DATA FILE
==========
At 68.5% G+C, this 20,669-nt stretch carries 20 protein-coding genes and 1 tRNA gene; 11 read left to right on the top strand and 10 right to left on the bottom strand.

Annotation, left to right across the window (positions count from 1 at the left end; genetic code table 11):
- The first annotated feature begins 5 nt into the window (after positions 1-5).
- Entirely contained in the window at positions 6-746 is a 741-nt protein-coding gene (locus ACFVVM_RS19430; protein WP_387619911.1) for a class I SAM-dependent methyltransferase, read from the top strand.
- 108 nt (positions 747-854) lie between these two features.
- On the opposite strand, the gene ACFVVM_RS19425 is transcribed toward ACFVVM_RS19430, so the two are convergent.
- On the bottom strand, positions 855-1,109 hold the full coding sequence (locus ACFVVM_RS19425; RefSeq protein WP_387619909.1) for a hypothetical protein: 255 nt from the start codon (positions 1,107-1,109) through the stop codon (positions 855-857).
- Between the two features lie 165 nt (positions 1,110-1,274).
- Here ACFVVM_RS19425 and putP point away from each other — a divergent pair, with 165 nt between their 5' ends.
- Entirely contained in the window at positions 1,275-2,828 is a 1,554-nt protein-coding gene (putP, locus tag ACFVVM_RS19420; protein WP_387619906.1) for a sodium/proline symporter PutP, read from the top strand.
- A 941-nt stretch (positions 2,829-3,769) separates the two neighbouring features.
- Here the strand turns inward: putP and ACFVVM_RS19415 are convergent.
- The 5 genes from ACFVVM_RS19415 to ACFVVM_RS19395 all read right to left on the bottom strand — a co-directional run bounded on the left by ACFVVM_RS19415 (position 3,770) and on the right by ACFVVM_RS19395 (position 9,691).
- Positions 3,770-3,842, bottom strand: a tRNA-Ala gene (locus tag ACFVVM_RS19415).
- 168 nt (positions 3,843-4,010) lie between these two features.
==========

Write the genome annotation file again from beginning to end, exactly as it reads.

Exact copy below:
At 68.5% G+C, this 20,669-nt stretch carries 20 protein-coding genes and 1 tRNA gene; 11 read left to right on the top strand and 10 right to left on the bottom strand.

Annotation, left to right across the window (positions count from 1 at the left end; genetic code table 11):
- The first annotated feature begins 5 nt into the window (after positions 1-5).
- Entirely contained in the window at positions 6-746 is a 741-nt protein-coding gene (locus ACFVVM_RS19430; protein WP_387619911.1) for a class I SAM-dependent methyltransferase, read from the top strand.
- 108 nt (positions 747-854) lie between these two features.
- On the opposite strand, the gene ACFVVM_RS19425 is transcribed toward ACFVVM_RS19430, so the two are convergent.
- On the bottom strand, positions 855-1,109 hold the full coding sequence (locus ACFVVM_RS19425; RefSeq protein WP_387619909.1) for a hypothetical protein: 255 nt from the start codon (positions 1,107-1,109) through the stop codon (positions 855-857).
- Between the two features lie 165 nt (positions 1,110-1,274).
- Here ACFVVM_RS19425 and putP point away from each other — a divergent pair, with 165 nt between their 5' ends.
- Entirely contained in the window at positions 1,275-2,828 is a 1,554-nt protein-coding gene (putP, locus tag ACFVVM_RS19420; protein WP_387619906.1) for a sodium/proline symporter PutP, read from the top strand.
- A 941-nt stretch (positions 2,829-3,769) separates the two neighbouring features.
- Here the strand turns inward: putP and ACFVVM_RS19415 are convergent.
- The 5 genes from ACFVVM_RS19415 to ACFVVM_RS19395 all read right to left on the bottom strand — a co-directional run bounded on the left by ACFVVM_RS19415 (position 3,770) and on the right by ACFVVM_RS19395 (position 9,691).
- Positions 3,770-3,842, bottom strand: a tRNA-Ala gene (locus tag ACFVVM_RS19415).
- 168 nt (positions 3,843-4,010) lie between these two features.